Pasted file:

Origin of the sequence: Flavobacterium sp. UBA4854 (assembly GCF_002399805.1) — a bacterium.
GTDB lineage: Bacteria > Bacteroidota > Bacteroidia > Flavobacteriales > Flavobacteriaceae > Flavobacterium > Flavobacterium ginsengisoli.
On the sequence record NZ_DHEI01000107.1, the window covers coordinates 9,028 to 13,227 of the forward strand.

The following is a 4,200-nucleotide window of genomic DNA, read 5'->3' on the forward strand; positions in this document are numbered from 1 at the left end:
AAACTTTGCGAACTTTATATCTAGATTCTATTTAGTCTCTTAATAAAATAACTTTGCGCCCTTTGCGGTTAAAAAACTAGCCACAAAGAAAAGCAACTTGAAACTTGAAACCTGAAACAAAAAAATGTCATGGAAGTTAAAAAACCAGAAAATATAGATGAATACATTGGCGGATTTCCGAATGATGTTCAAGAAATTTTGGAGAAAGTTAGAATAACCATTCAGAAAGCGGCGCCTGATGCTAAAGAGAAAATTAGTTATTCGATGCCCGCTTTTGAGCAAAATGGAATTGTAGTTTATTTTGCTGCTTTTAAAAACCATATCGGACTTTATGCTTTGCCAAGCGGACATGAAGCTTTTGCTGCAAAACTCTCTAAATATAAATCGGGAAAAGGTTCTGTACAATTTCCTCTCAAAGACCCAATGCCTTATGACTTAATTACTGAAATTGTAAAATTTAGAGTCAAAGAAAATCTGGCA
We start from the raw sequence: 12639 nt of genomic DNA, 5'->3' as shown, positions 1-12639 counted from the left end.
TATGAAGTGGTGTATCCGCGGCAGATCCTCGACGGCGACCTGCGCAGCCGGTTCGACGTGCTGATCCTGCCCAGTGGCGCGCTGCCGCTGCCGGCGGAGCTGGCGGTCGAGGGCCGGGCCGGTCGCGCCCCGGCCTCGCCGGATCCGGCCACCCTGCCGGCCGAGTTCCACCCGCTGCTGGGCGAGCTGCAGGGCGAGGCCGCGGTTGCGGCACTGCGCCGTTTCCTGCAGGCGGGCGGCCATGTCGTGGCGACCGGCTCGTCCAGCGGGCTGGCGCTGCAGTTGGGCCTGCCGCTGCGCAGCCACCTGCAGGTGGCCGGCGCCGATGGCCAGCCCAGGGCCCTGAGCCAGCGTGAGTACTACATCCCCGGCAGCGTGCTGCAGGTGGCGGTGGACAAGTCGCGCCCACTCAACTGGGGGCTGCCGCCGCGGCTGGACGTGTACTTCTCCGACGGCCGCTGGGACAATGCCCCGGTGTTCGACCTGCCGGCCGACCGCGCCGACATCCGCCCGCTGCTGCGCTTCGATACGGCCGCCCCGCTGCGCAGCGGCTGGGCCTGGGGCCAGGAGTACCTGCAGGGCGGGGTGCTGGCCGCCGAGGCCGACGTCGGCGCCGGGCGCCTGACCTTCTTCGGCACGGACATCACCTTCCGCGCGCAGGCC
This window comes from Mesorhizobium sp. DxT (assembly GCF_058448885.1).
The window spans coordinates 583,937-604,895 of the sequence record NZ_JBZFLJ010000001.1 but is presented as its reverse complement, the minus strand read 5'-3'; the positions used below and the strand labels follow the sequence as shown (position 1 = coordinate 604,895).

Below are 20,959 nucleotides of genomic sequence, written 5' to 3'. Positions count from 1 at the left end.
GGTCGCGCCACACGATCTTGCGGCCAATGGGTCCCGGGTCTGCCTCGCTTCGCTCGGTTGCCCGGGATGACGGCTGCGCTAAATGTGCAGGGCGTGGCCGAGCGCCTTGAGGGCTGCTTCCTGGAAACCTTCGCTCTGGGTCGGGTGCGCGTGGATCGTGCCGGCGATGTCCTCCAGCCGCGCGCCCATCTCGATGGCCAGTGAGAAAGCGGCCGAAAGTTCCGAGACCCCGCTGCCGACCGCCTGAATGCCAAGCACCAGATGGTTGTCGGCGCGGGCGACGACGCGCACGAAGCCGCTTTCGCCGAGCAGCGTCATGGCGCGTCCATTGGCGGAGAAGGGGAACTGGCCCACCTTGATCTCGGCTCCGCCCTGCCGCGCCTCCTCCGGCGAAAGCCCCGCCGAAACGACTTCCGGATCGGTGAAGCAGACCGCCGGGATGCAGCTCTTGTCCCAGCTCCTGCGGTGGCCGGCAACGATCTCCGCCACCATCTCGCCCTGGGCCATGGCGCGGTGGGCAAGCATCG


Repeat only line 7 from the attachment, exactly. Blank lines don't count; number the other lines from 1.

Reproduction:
TATGAAGTGGTGTATCCGCGGCAGATCCTCGACGGCGACCTGCGCAGCCGGTTCGACGTGCTGATCCTGCCCAGTGGCGCGCTGCCGCTGCCGGCGGAGCTGGCGGTCGAGGGCCGGGCCGGTCGCGCCCCGGCCTCGCCGGATCCGGCCACCCTGCCGGCCGAGTTCCACCCGCTGCTGGGCGAGCTGCAGGGCGAGGCCGCGGTTGCGGCACTGCGCCGTTTCCTGCAGGCGGGCGGCCATGTCGTGGCGACCGGCTCGTCCAGCGGGCTGGCGCTGCAGTTGGGCCTGCCGCTGCGCAGCCACCTGCAGGTGGCCGGCGCCGATGGCCAGCCCAGGGCCCTGAGCCAGCGTGAGTACTACATCCCCGGCAGCGTGCTGCAGGTGGCGGTGGACAAGTCGCGCCCACTCAACTGGGGGCTGCCGCCGCGGCTGGACGTGTACTTCTCCGACGGCCGCTGGGACAATGCCCCGGTGTTCGACCTGCCGGCCGACCGCGCCGACATCCGCCCGCTGCTGCGCTTCGATACGGCCGCCCCGCTGCGCAGCGGCTGGGCCTGGGGCCAGGAGTACCTGCAGGGCGGGGTGCTGGCCGCCGAGGCCGACGTCGGCGCCGGGCGCCTGACCTTCTTCGGCACGGACATCACCTTCCGCGCGCAGGCC